San Diego’s brand unclear, but we need to have faith in ourselves

Published in the San Diego Union-Tribune, May 8, 2017

Recently, I attended an event sponsored by the San Diego Venture Group. It was supposed to be a feel-good networking rah-rah, but when the question-and-answer time came around, there were some dark sentences and laments.

After you dismiss some of the usual suspects (we need venture money, we need unicorns, we need to celebrate the wins, we need to retain software developers, etc.), one topic rose to the top — namely what is San Diego’s brand?

Wow, that one really interested me. It seems that our technology sector suffers from a case of low self-esteem, coupled with being conflicted about our lifestyle and the weather. Should we embrace it and sell it to others, or should we hide it for fear of appearing too complacent?

I am not going to wade into this pond too quickly, but I am reasonably convinced that the issue of “what is our brand” is a citywide, industrywide problem. I will leave this puzzle to better minds — but in an effort to limit the self-flagellation, as well as indulge in some schadenfreude, allow me to remind you of how wonderful and famous and rich and talented and unicorn-ish our brethren in the northern part of our state are. Herewith, some reporting from Eliot Brown, writer for the Wall Street Journal.

He looked into Beepi, a company that sells used cars online. Eighteen months ago, they were expanding. Today, after burning through $120 million, they have closed, leaving behind two ping pong tables and a putting green. At the height of the game, they were valued at $500 million.

Note: After the big raise, the chief executive moved out of cramped offices into a glass high-rise and moved around the large space on a Segway. What more do you need to know to get out of this dog if you can?

We all know about lemmings. “There are companies that everybody wants to invest in, and there are a large set of companies that almost nobody wants to invest in,” said venture capitalist, Keith Rabois of Khosla Ventures, in the same Wall Street Journal article. “They are like the walking dead,” said David Cowan, a partner at Bessemer Ventures, who says he expects a steady stream of failures.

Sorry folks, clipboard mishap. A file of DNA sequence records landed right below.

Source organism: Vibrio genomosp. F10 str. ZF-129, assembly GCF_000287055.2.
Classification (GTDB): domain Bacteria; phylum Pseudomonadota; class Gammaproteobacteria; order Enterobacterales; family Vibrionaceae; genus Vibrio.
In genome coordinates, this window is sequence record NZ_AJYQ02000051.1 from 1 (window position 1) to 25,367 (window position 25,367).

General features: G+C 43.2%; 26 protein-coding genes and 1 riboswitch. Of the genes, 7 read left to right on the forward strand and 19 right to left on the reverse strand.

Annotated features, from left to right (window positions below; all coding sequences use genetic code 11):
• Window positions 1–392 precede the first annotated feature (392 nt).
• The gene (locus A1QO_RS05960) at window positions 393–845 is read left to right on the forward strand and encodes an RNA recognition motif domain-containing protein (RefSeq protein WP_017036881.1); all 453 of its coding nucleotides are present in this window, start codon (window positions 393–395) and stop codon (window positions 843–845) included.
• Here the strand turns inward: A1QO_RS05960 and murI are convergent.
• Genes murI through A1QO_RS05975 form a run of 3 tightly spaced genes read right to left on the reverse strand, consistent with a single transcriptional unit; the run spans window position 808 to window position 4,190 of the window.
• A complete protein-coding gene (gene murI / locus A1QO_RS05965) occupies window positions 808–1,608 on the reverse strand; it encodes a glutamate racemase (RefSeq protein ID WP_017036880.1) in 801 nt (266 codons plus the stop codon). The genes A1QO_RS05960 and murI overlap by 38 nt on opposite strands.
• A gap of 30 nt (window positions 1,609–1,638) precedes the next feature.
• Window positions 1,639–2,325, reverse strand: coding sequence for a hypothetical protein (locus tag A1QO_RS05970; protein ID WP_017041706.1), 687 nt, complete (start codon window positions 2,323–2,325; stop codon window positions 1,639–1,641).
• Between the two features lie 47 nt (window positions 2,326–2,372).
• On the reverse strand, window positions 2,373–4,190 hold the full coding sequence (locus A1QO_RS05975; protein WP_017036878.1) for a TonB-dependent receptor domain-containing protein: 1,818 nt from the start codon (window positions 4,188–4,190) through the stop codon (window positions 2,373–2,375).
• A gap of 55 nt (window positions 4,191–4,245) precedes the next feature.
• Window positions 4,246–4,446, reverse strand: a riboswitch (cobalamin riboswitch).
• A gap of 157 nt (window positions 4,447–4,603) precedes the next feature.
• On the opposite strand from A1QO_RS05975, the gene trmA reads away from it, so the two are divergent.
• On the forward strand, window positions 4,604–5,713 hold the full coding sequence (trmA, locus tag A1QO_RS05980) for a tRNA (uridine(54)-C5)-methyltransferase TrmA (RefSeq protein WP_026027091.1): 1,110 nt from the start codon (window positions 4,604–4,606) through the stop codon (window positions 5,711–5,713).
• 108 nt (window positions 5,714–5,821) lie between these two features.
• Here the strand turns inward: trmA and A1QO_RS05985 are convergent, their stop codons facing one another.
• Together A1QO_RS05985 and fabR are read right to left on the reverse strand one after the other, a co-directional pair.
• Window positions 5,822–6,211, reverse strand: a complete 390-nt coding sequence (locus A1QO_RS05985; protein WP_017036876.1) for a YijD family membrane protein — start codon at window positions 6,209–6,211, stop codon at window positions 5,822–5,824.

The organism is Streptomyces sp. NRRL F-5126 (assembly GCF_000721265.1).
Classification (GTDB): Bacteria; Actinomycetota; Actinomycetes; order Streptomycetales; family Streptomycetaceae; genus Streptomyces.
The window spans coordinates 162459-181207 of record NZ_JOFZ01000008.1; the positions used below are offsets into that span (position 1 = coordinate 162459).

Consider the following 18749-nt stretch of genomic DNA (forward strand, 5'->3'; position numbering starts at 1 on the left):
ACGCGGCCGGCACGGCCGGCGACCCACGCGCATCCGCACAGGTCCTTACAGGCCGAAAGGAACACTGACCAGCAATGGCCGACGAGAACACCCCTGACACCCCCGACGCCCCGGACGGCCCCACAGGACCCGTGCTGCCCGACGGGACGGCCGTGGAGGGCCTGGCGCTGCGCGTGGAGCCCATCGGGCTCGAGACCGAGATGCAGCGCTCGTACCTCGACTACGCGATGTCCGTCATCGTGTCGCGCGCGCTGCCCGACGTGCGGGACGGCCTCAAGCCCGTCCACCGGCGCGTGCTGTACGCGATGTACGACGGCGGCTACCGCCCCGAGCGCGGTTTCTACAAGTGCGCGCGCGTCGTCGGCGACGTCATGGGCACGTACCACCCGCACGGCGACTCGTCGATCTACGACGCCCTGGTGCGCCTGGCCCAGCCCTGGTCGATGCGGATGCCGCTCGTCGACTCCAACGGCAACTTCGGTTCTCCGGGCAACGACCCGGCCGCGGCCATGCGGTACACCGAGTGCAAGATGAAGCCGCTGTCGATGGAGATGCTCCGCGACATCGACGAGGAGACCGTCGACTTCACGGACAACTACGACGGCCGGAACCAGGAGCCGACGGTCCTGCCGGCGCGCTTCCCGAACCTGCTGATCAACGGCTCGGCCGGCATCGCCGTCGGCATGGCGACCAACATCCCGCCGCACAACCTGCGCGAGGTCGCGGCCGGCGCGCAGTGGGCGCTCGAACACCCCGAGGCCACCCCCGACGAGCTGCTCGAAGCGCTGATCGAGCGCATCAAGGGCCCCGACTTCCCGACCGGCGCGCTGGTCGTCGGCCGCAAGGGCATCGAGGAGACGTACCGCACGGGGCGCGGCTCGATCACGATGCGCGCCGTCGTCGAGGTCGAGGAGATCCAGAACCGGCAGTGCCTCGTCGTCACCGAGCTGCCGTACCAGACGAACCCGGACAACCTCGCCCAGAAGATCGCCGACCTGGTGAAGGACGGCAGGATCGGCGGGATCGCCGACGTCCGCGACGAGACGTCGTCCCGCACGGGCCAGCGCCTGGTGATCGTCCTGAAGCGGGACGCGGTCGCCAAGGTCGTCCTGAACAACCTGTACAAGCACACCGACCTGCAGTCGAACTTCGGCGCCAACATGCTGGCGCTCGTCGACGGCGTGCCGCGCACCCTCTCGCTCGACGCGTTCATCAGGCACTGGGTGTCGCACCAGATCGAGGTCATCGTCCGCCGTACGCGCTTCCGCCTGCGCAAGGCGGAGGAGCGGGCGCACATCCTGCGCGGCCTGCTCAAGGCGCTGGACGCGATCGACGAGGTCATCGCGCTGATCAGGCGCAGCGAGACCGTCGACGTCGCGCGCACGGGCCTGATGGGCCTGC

I ask you — is this any way to make a living?

In 2014 and 2015, 294 companies raised at least $50 million dollars APIECE. More than 70 percent of them (216) have neither raised money nor been acquired since the end of 2015. What is so great about dying a slow dog’s death? Maybe we should celebrate that we don’t have any of those disasters on our books.

Remember, the reason we do not have deep high-tech venture capital in San Diego is because we are asked by the Silicon Valley elite, “Why should I get on an airplane and come to San Diego when there is more food than I can possibly eat within a 30-minute drive from my office?”

Eating and then throwing up is a disease called bulimia; try swallowing those 216 companies.

More from Brown, “In recent months, mobile search startup Quixey shut down after raising $100 million, Zenefits laid off half their staff, after raising more than $500 million, and blogging platform Medium laid off one-third of the staff, after raising $132 million.”

No inferiority complex here, but tell me what is so great about burning through a billion dollars and still eating breakfast at Bucks of Woodside?

Again, “take startup Luxe Valet, a mobile app to summon parking valets in bright blue track jackets” — it raised $70 million and is now headed for the off-ramp.

Do you really think that there is a market for parking valets to come and get your car and deliver your car in any city other than San Francisco (and maybe Boston)? Even then, they lose money on every car, but hope to make it up on volume. Stop the madness.

Munchery, an executive meal-delivery service, raised $120 million. The executives have left the building (gone out to lunch, I guess), and the company is on a lifeline of $10 million and looking for paper plates and plastic utensils. Gimme a break. The whole thing feels like Monopoly money chasing American Idol.

Our burg needs to know and believe in who we are. We may not have a clear public-facing brand yet, but one thing is for sure — we are not stupid.

Rule No. 520:  I’m going to take a walk on the beach.


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